river in Sing Sing? She kept old Melinoff's wife going while he was in
limbo--that's what he said. I didn't want to hurt the old fool, but he
wouldn't keep his mouth shut. Ha, ha! Silver Mag! It was some play on
the boards to-night! Clever brain, the Big Fellow's got! It wasn't any
good if Silver Mag and Larry the Bat were together, but Silver Mag was
seen buying a ticket and getting on a train for Chicago last night--and
last night, later than that, the Gray Seal sent the Forrester stuff to
the police--so they couldn't have been together this evening unless he
went afterwards to Chicago, too--and he didn't do that because all the
trains were watched. It was the biggest chance that ever came across of
getting the Gray Seal in a trap. Some stage setting--some play--clever
brain that--"

The voice trailed off. Outside there was quiet now, save for the crunch
of an occasional footstep. The police who, as Jimmie Dale understood
quite clearly now, had run into the Mole's gang as the two converged at
the rear of the Mole's house, had evidently now got the better of the
gangsters. And that convergence, too, explained why the Pippin had
accompanied him so meekly toward the shed--the Pippin's one aim and
object at that moment had been to avoid the police! He leaned suddenly
forward over the man--the Pippin was going fast now. There was one thing
yet, a thing that was vital, paramount, above all others.

"Pippin," he said quietly, "you're going out. Who put up this plant? It
wasn't the Mole, he's not big enough, he's only a tool like yourself.
Who was it?"

"No--not the Mole," murmured the Pippin. "He--he isn't big enough.
Clever brain--clever brain--clever--"

"Who was it? Answer me, Pippin!"

"Yes," said the Pippin, and the queer smile came again, "I--I'll tell
you. It--it was some one"--Jimmie Dale could scarcely hear the
words--"some one--who will--get you yet!"

The smile was still on the Pippin's lips--but the man was dead.
Jimmie Dale stood up again, and then Jimmie Dale, too, smiled; but it
was a grim smile, hard and ominous. In his mind he had answered his
own question.

It was that unseen hand of last night--only to-night the challenge had
been _direct_. Well, he would pick up the gauntlet again--and at the
same time, perhaps, add a little "atmosphere" to Carruthers' scoop! From
his pocket came the thin, metal insignia case; and, lifting it with the
tiny tweezers, moistening the adhesive side with his tongue, Jimmie Dale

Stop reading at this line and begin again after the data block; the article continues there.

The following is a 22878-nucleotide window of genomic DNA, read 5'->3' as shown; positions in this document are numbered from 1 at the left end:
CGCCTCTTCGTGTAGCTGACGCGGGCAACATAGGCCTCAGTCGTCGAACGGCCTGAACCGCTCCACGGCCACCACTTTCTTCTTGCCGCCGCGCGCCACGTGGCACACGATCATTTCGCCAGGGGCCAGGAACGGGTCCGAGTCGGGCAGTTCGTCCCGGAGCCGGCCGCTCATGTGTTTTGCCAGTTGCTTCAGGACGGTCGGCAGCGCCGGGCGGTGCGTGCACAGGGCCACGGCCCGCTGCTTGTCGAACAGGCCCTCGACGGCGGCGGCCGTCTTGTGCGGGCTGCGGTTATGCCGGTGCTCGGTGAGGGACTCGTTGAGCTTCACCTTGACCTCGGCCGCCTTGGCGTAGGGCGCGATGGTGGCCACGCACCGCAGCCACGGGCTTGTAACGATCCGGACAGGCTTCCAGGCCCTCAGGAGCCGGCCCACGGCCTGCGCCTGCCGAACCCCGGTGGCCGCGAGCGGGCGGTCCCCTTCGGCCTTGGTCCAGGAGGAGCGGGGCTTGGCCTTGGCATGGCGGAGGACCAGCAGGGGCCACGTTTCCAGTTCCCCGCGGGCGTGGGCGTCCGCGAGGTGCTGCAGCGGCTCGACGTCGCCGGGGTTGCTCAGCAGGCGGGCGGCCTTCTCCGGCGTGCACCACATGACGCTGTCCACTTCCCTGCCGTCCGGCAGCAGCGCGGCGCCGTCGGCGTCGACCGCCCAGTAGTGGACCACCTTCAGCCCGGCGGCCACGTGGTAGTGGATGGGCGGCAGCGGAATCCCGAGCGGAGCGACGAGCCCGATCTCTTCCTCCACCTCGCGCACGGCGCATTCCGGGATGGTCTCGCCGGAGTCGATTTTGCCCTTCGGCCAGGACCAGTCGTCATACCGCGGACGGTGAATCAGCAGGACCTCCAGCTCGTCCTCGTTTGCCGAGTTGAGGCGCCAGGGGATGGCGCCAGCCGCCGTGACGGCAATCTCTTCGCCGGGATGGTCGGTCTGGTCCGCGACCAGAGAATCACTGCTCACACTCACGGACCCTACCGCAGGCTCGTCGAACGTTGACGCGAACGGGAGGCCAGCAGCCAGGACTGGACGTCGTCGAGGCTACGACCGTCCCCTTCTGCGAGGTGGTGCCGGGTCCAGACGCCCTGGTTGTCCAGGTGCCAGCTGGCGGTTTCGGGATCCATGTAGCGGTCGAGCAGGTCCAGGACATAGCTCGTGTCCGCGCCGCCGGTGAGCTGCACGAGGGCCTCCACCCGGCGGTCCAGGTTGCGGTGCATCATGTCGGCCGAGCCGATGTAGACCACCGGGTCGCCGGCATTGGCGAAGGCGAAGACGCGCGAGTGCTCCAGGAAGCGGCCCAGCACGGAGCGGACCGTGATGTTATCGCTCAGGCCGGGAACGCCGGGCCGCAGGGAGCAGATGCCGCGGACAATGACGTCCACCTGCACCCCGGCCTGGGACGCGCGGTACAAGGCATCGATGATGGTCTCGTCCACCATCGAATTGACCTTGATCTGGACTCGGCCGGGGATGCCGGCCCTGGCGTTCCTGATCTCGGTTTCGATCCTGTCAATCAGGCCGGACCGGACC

stooped down and fastened a gray seal on the floor by the Pippin's side.

And then Jimmie Dale crept out of the shed toward Foo Sen's, and crept
into the dark areaway, and, as he had come, by alleyways and lanes, and
through yards, and by ill-lighted, unfrequented streets, returned again
to the Sanctuary--alone.



It was a whimsical movement, a whimsical trick of Jimmie Dale's--that
outward thrust of his hand that he might study it in a curiously
impersonal, yet mercilessly critical way. He laughed a little harshly,
as he allowed his hand to drop again to the arm of his chair. No,
there was no tremor there--mentally he might be near the breaking
point, his nerves raw and on edge; but physically, outwardly, he gave
no sign of the strain that, cumulative in its anxiety, had increased
hourly, it seemed, in the three days that had passed since the night
he had so narrowly escaped the trap laid by that unknown master
criminal, whose cunning, power and malignant genius was dominating and
making itself felt in every den and dive of the underworld, and for
whom the Pippin and the Mole that night had been but blind tools,
pawns moved at the will of this unseen, evil strategist upon a
chessboard of inhuman deviltry.

An evening newspaper lay open on the table. Jimmie Dale's eyes fixed for
an instant on a glaring headline, then travelled slowly around the
little room--one of the St. James' Club's private writing rooms--and
came back to the paper again. The failure of that night, the Pippin's
death, the stir and publicity, the stimulus given to police activity,
had, it seemed, in no way acted as a deterrent upon the sinister
ingenuity which, he made no doubt, was likewise the author of the
mysterious crime that to-night was upon every tongue in the city--the
murder of one of New York's most prominent bankers under almost
incredible circumstances, and the coincident disappearance of a number
of documents which were vaguely hinted at as being of international
importance and of priceless worth. The crime had been committed in broad
daylight, in mid-afternoon, in the banker's private office, and within
call of the entire staff of the bank. No one had been seen either to
enter or leave the office during an interval of some fifteen to twenty
minutes, previous to which time it had been established by one of the
staff that the banker was engaged in his usual occupation at his desk,
and at the expiration of which he had been discovered by the cashier
lying dead upon the floor, his skull fractured by a blow that had
evidently been dealt him from behind, the desk in disorder as though it